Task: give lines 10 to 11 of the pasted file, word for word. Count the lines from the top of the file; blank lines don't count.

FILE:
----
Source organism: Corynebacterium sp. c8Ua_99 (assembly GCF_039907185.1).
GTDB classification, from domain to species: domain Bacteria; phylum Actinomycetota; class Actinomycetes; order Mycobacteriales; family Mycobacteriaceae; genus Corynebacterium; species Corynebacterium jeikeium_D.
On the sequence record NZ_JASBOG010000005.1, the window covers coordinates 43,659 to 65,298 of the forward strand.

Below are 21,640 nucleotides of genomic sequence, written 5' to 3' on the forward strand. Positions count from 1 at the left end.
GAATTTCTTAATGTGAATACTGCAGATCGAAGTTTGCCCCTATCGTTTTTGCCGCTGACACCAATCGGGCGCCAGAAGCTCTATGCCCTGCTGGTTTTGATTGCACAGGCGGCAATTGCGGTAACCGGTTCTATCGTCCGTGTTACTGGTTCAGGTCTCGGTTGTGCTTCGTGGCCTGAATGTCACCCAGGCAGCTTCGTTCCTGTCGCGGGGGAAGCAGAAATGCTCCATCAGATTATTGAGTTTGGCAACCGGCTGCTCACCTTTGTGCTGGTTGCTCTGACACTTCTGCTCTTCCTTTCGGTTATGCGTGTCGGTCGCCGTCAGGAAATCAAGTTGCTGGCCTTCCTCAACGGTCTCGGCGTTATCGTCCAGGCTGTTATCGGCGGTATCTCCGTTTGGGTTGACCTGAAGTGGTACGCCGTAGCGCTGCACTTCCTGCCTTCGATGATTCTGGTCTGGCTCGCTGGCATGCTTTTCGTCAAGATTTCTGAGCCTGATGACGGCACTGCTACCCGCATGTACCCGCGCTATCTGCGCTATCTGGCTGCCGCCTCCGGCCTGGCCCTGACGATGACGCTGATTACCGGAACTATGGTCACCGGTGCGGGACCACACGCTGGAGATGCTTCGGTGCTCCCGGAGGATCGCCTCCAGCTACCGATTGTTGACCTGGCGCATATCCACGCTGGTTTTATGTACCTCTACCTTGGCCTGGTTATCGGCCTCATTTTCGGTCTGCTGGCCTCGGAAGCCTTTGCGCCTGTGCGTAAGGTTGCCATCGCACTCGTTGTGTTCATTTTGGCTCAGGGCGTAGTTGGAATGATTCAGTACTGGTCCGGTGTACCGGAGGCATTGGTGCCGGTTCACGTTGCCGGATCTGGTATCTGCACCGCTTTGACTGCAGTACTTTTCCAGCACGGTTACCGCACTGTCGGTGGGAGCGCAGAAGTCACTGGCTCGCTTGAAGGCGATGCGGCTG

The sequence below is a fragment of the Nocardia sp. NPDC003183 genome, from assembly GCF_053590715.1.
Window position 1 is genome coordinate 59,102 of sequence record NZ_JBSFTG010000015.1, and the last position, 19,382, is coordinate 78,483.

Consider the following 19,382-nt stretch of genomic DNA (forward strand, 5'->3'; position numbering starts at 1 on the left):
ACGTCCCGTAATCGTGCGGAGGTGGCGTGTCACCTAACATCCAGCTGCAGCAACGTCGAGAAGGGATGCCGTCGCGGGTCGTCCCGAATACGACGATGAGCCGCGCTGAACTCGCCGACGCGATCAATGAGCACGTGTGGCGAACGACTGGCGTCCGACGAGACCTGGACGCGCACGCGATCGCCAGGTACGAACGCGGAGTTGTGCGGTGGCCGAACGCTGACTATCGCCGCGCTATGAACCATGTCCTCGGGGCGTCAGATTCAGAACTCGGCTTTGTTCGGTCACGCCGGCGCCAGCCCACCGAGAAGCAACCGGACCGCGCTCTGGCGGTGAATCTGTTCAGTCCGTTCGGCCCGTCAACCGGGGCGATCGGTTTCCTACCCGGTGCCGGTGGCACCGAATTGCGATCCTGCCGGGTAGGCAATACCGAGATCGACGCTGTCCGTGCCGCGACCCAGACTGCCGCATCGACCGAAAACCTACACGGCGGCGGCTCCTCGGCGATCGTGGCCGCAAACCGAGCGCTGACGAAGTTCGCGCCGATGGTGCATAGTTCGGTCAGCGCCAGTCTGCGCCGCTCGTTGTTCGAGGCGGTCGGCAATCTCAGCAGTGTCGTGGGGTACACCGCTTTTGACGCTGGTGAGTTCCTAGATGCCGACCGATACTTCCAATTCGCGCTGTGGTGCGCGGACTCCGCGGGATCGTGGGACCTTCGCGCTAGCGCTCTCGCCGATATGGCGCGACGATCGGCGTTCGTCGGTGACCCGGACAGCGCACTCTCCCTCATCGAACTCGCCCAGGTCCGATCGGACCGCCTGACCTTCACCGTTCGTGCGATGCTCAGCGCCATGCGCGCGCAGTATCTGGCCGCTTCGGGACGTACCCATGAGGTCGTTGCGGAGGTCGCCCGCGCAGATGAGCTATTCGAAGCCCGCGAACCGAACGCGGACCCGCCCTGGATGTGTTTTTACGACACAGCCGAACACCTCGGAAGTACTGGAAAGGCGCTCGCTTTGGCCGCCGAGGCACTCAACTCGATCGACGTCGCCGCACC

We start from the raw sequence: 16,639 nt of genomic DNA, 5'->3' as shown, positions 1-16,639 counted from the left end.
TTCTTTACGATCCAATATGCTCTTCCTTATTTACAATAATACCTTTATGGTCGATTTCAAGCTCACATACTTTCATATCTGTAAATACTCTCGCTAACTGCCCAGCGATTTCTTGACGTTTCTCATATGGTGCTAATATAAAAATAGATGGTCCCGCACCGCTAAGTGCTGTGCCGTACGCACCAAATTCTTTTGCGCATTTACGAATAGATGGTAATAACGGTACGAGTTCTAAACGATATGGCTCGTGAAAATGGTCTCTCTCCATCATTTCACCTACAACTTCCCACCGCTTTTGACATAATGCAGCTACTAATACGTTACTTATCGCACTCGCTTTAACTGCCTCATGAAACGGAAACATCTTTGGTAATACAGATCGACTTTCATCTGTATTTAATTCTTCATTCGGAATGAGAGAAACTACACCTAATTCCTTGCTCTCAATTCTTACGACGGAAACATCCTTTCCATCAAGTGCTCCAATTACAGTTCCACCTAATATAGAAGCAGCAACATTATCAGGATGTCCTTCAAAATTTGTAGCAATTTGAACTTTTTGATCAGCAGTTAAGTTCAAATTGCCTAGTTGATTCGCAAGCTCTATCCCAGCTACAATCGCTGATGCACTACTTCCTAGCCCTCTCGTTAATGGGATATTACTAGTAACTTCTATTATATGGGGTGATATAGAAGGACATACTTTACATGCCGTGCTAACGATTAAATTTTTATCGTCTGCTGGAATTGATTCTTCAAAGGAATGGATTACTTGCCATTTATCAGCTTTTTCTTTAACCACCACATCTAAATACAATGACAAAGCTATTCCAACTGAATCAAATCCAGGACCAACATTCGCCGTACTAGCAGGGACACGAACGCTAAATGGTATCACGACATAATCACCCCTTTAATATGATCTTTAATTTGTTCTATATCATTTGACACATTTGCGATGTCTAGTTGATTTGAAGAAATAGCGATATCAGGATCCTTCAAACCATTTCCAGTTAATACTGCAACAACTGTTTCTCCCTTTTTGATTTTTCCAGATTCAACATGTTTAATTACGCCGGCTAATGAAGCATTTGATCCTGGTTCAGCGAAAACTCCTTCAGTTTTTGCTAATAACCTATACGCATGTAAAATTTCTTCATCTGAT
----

We start from the raw sequence: 16,639 nt of genomic DNA, 5'->3' as shown, positions 1-16,639 counted from the left end.
TTCTTTACGATCCAATATGCTCTTCCTTATTTACAATAATACCTTTATGGTCGATTTCAAGCTCACATACTTTCATATCTGTAAATACTCTCGCTAACTGCCCAGCGATTTCTTGACGTTTCTCATATGGTGCTAATATAAAAATAGATGGTCCCGCACCGCTAAGTGCTGTGCCGTACGCACCAAATTCTTTTGCGCATTTACGAATAGATGGTAATAACGGTACGAGTTCTAAACGATATGGCTCGTGAAAATGGTCTCTCTCCATCATTTCACCTACAACTTCCCACCGCTTTTGACATAATGCAGCTACTAATACGTTACTTATCGCACTCGCTTTAACTGCCTCATGAAACGGAAACATCTTTGGTAATACAGATCGACTTTCATCTGTATTTAATTCTTCATTCGGAATGAGAGAAACTACACCTAATTCCTTGCTCTCAATTCTTACGACGGAAACATCCTTTCCATCAAGTGCTCCAATTACAGTTCCACCTAATATAGAAGCAGCAACATTATCAGGATGTCCTTCAAAATTTGTAGCAATTTGAACTTTTTGATCAGCAGTTAAGTTCAAATTGCCTAGTTGATTCGCAAGCTCTATCCCAGCTACAATCGCTGATGCACTACTTCCTAGCCCTCTCGTTAATGGGATATTACTAGTAACTTCTATTATATGGGGTGATATAGAAGGACATACTTTACATGCCGTGCTAACGATTAAATTTTTATCGTCTGCTGGAATTGATTCTTCAAAGGAATGGATTACTTGCCATTTATCAGCTTTTTCTTTAACCACCACATCTAAATACAATGACAAAGCTATTCCAACTGAATCAAATCCAGGACCAACATTCGCCGTACTAGCAGGGACACGAACGCTAAATGGTATCACGACATAATCACCCCTTTAATATGATCTTTAATTTGTTCTATATCATTTGACACATTTGCGATGTCTAGTTGATTTGAAGAAATAGCGATATCAGGATCCTTCAAACCATTTCCAGTTAATACTGCAACAACTGTTTCTCCCTTTTTGATTTTTCCAGATTCAACATGTTTAATTACGCCGGCTAATGAAGCATTTGATCCTGGTTCAGCGAAAACTCCTTCAGTTTTTGCTAATAACCTATACGCATGTAAAATTTCTTCATCTGAT